Supporting Marine Fishing Sustainably: A review of central and provincial government support for marine fisheries in Indonesia

This report provides—for the first time—an open-access database of support measures for marine fisheries by the Indonesian central government and three provincial governments (Aceh, Maluku, and North Sulawesi) based on information from government sources. It recommends an in-depth assessment of the socio-economic and environmental impacts of fuel support and support to vessel construction, modernization, or fishing equipment.

By Anissa Suharsono, Ahmad Mustofa, Nuraini, Lalu Hizbulloh, Tristan Irschlinger, Sari Tolvanen on July 26, 2021
  • Central government support varies between USD 140 and USD 210 million a year, but it is unclear whether it always achieves its desired socio-economic impacts without undermining the environmental viability of the sector.

  • 50% of central government support for fisheries is provided via fuel subsidies. Preliminary evidence suggests this benefits boat owners more than low-income fishers and can encourage overfishing.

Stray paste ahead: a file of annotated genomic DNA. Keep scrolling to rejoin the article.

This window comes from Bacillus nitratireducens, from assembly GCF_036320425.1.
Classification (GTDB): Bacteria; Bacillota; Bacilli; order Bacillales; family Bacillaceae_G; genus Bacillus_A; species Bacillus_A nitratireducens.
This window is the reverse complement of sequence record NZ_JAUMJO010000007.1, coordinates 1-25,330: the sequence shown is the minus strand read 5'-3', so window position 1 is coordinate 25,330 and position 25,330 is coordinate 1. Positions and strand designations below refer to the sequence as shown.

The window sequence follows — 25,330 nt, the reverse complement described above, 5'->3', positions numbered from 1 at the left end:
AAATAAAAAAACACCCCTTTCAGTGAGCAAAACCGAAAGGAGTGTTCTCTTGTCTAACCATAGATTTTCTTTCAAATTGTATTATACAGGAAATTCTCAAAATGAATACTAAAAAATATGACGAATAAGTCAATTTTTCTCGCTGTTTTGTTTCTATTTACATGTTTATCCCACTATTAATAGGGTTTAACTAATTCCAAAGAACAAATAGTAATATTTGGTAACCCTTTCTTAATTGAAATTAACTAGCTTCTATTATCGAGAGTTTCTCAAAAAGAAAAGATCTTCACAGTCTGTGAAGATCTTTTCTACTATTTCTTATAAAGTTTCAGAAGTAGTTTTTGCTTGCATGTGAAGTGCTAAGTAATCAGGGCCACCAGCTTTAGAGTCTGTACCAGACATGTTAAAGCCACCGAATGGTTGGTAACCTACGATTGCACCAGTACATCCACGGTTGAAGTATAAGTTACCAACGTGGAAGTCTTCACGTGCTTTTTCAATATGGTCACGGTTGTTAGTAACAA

• Provincial-level support focus on vessel acquisition, modernization, and equipment. These measures are mostly targeted at pelagic fisheries, some of which are already fished at unsustainable levels.

Indonesia’s fisheries sector is an important source of nutrition, jobs, and income domestically and plays a key role in the country’s ability to achieve sustainable development. However, a number of fish stocks, including some with high economic value, are already suffering from overfishing, and many others are fully exploited.

Sound fisheries policy is thus essential to ensure fisheries can sustainably deliver socio-economic benefits for the Indonesian population. While some government interventions play a critical role in achieving key public policy objectives such as poverty alleviation, job creation, or resource management, there is strong evidence that certain forms of support can also contribute to the buildup of excessive fishing capacity and the depletion of fish stocks.

Ensuring that public support to fisheries promotes sustainable development in Indonesia thus requires a review of support measures benefiting the sector and their potential implications from a social, economic, and environmental perspective. This report aims to contribute to an informed, evidence-based national discussion in this area by developing an inventory of support measures provided to marine fisheries and identifying specific programs that should be prioritized for detailed evaluation in the future.